Whether it’s at the foothills of the Santa Monica Mountains in Los Feliz or the sparkling shores of Laguna Beach, we cover all of Southern California. We have offices across the Long Beach, Orange County and Los Angeles area that we work from for your convenience. Where do you want to go?



Long Beach

Alamitos Heights

Alamitos Heights is surrounded by the Pacific Coast Highway to the north, University Park Estates to the east, Belmont Heights to the west, and Alamitos Bay to the south. It’s considered “exceptionally livable” according to areavibes.com’s rankings based on local amenities, graduation rates and housing market stability. Its Magnolia tree lined streets and exemplary schools make it a perfect place for families.


Belmont Heights

Hugged by the Pacific Ocean and Belmont Shores, Belmont Heights is a quaint homage to the golden age of Los Angeles. Its famous Eliot Lane preserves the charm and history of bygone years with Craftsman Bungalows dating back to as early as 1905. Belmont Veterans Memorial Pier is a landmark dedicated to the men and women of the armed forces and provides a calm escape for fishing and strolling.


Belmont Park

Located north of Belmont Shore and east of Belmont Heights, this community is set along the Alamitos Bay overlooking Naples and the marina across from it. The Pike, Shoreline Village and the Aquarium of the Pacific are just minutes away, and more shops and dining are walkable in distance. It also boasts great schools and provides bigger property lots than neighboring Naples.


Belmont Shore

Just west of Belmont Park and overlooking the Pacific Ocean is this tight knit community featuring Spanish-style homes from the 1920’s and 1930’s. In 1929 the Leeway Sailing and Aquatics Center opened here and claims to be one of the premiere instructional sailing programs in the country. It also boasts an impressive amount of shops, dining, and salons.


Bixby Knolls

The 405 and the 710 freeways wrap around this small community with Lakewood Village neighboring to the east. This affluent area features many custom-built homes that were built between 1920 and 1940 lending to its charming and historic atmosphere. It also hosts reputable schools including Longfellow Elementary -- recognized as a California Distinguished School.


Bluff Heights

Bluff Heights is another neighborhood of Long Beach molded by the suburban affluence of the 1910’s through 1920’s. Its Craftsman Bungalow homes dot the landscape providing a quaint, yet upscale charm to a well-kept neighborhood. It’s just minutes from the water between Alamitos Beach and Carroll Park with Bluff Park to the north and Belmont Heights to the east.


Bluff Park

This upscale neighborhood lies along a bluff overlooking Long Beach. It hosts the Long Beach Museum of Art on Ocean Boulevard which houses more than  3,000 permanently installed pieces of art. The park itself is a magnet for outdoor enthusiasts who like to jog, stroll, or walk the dog. Bluff Park’s historical district is a collage of architectural styles dating back from the early 1900.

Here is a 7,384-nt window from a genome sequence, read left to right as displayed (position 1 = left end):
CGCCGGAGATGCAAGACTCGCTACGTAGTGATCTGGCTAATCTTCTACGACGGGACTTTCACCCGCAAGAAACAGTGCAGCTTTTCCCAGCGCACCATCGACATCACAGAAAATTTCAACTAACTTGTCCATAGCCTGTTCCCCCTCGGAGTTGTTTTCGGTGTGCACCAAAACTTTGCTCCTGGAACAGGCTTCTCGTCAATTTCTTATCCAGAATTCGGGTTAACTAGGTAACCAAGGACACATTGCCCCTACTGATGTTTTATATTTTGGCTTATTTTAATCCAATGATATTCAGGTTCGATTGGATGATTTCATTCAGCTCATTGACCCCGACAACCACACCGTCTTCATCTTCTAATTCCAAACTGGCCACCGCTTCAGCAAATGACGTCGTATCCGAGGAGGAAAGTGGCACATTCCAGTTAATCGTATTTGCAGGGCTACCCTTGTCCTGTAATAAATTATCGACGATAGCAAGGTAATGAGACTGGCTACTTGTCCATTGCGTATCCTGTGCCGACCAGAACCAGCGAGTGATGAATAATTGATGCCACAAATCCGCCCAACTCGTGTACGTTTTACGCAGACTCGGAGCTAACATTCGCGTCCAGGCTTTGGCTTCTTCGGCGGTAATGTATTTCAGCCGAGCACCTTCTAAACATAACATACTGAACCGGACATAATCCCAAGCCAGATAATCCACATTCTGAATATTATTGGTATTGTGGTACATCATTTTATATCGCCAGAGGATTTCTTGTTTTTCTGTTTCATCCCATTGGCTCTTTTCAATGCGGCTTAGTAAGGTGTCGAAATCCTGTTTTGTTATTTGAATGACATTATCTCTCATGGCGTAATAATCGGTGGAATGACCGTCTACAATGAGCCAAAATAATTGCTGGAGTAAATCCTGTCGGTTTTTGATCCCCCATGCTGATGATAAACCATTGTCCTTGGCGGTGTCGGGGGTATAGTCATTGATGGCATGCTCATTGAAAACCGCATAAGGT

California Heights

California Heights is bordered by Long Beach Boulevard to the west, Bixby Road to the north, Cherry Avenue to the east, and Wardlow Road to the south. Though it’s small in size, it is considered the largest historic district in Long Beach. Established in 1924, it has since become a rapidly growing neighborhood for families.


Cambodia Town

This one mile stretch along Anaheim Street between Atlantic and Junipero Avenues is known as the Cambodian Capital of the United States. It boasts an exciting collection of Cambodian restaurants and shops that were founded by immigrants who fled the Vietnam occupation in the mid 1970’s. Even the City of Long Beach gets involved with a Cambodian New Year celebration in honor of its residents.


Carroll Park

Carroll Park became an established subdivision in 1907 and has since memorialized its history with original preserved Craftsman Bungalow homes dating back to as early as 1898. It’s known for little landscaped islands that dot the community and are exclusive only to Carroll Park. Because of its historic charm and beautifully landscaped boulevards, it attracts many walkers from neighboring communities.



Right on the edge of the sandy and expansive shores, Downtown Long Beach provides a playground for the relaxing beach goer, the active ocean sports enthusiast, and cosmopolitan city dweller. It’s host to a thriving arts culture with museums, theatres and music festivals. Long Beach is also home to the permanently docked, Queen Mary -- a historic ship turned hotel that harkens back to bygone years of early 19th century elegance.


East Village

Also known as the East Village Arts District, this tiny neighborhood is roughly eight blocks long north to south divided by Atlantic Avenue in the center and Ocean Boulevard to the south. From high rise condos to quaint cottages, this community provides a diverse and unique atmosphere and home to independent shops, restaurants and art galleries.


El Dorado

Located on the east side of Long Beach and next to Rancho Estates, families can take advantage of the close proximity to golf, outdoor archery, swimming, playgrounds, roller hockey, and an abundance of other outdoor activities. Even family pets have a place to run wild at the El Dorado Dog Park and Dog Beach.


El Dorado South

El Dorado South is a quiet neighborhood hugged by the 405 freeway to the east and 605 freeway to the south. It lies just along the Orange County and Los Angeles County line making it a centrally located area, providing plenty of local shops and dining. Its neighborhood association provides a plethora of activities throughout the year, as well.